What is Short Interest

Short interest is the number of shares that have been sold short but have not yet covered or closed out. Short interest, which can be expressed as a number or percentage, is an indicator of market sentiment that tells whether investors expect a stock's price is likely to fall. 

BREAKING DOWN Short Interest

Short interest can provide insight into the potential direction of an individual stock or how bullish or bearish investors are about the market overall. Stock exchanges measure and report on short interest, too. Typically, they issue reports at the end of each month, giving investors a tool to use as a short-selling benchmark.

A large increase or decrease in a stock's short interest from the previous month could be particularly indicative of sentiment. For example, when the short interest for a stock rises above 25 percent, it may be a warning sign that sentiment is growing negative on a company; it shows a 25 percent increase in the number of investors who expect the stock price will decrease. Such a large shift may give investors a reason to go deeper with their analysis.

Stocks with short interest above 40 percent are usually candidates for short squeezes. Stocks with smaller floats and high short interest have the highest probability of short squeezing as shortable shares reduce in number.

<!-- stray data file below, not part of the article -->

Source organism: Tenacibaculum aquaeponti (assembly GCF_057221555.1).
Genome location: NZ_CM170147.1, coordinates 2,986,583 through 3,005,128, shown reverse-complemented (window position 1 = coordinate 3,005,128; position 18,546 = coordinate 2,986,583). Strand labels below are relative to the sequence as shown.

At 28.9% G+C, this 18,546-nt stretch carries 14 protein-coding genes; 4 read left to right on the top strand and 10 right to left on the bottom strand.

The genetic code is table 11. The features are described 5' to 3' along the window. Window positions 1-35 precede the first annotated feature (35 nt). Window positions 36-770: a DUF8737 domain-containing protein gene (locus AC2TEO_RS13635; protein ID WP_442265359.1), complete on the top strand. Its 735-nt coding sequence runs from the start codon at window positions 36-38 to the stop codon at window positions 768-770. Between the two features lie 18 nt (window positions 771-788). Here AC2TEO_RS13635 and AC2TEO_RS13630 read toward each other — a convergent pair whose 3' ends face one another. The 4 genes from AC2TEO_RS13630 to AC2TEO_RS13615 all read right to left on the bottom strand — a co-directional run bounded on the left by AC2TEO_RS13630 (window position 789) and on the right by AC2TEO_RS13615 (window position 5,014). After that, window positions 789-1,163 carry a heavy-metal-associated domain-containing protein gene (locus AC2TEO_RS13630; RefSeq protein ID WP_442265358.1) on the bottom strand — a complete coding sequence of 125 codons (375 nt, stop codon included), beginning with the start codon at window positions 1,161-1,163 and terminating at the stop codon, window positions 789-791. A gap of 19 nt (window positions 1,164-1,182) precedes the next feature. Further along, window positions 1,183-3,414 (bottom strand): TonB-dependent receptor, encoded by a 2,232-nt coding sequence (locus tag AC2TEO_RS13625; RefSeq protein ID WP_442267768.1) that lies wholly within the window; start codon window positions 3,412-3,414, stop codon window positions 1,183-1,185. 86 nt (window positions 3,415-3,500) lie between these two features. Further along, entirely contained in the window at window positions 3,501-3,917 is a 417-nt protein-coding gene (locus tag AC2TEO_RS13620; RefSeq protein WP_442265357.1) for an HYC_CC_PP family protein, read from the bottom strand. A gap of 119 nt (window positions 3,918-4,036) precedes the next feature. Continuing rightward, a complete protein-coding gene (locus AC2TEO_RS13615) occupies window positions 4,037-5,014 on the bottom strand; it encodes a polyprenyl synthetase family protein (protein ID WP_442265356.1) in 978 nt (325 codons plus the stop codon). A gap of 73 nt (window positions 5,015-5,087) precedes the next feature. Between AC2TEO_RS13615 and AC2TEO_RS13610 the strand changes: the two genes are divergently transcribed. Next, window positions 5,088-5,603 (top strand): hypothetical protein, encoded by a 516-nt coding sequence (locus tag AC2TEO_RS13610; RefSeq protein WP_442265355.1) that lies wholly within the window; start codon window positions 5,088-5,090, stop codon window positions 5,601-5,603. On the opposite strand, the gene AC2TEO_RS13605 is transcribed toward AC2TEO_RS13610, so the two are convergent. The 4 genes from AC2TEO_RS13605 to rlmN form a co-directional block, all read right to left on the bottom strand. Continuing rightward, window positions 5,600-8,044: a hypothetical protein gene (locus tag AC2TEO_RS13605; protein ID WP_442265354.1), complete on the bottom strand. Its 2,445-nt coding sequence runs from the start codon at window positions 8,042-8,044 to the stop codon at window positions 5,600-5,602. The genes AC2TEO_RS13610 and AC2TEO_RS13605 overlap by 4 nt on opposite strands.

Short Interest Expressed as a Ratio

The short-interest ratio can be found by taking the number of shares sold short, known as short interest, and dividing by average daily volume. This is often called the days-to-cover ratio because it determines, based on the stock's average trading volume, how many days it will take short sellers to cover their positions if positive news about the company lifts the price.

For example, if a stock that has a short interest of 40 million shares and average daily volume of shares traded is 20 million, 40,000,000 divided by 20,000,000 shows that it would take two days for all the short sellers to cover their positions. Quite simply, the higher the ratio, the longer it will take to buy back the shares borrowed. 

As a short interest alternative, the New York Stock Exchange’s short-interest ratio is a particularly prominent measure of market sentiment. Its ratio is the same as short interest except that it calculates it as monthly short interest on the entire exchange and divides by the average daily volume of the NYSE for the last month. 

Short interest can be telling and a useful tool, but it is not meant to be the sole determinant of an investment decision. It is a data point to add as part of an investor’s overall analysis.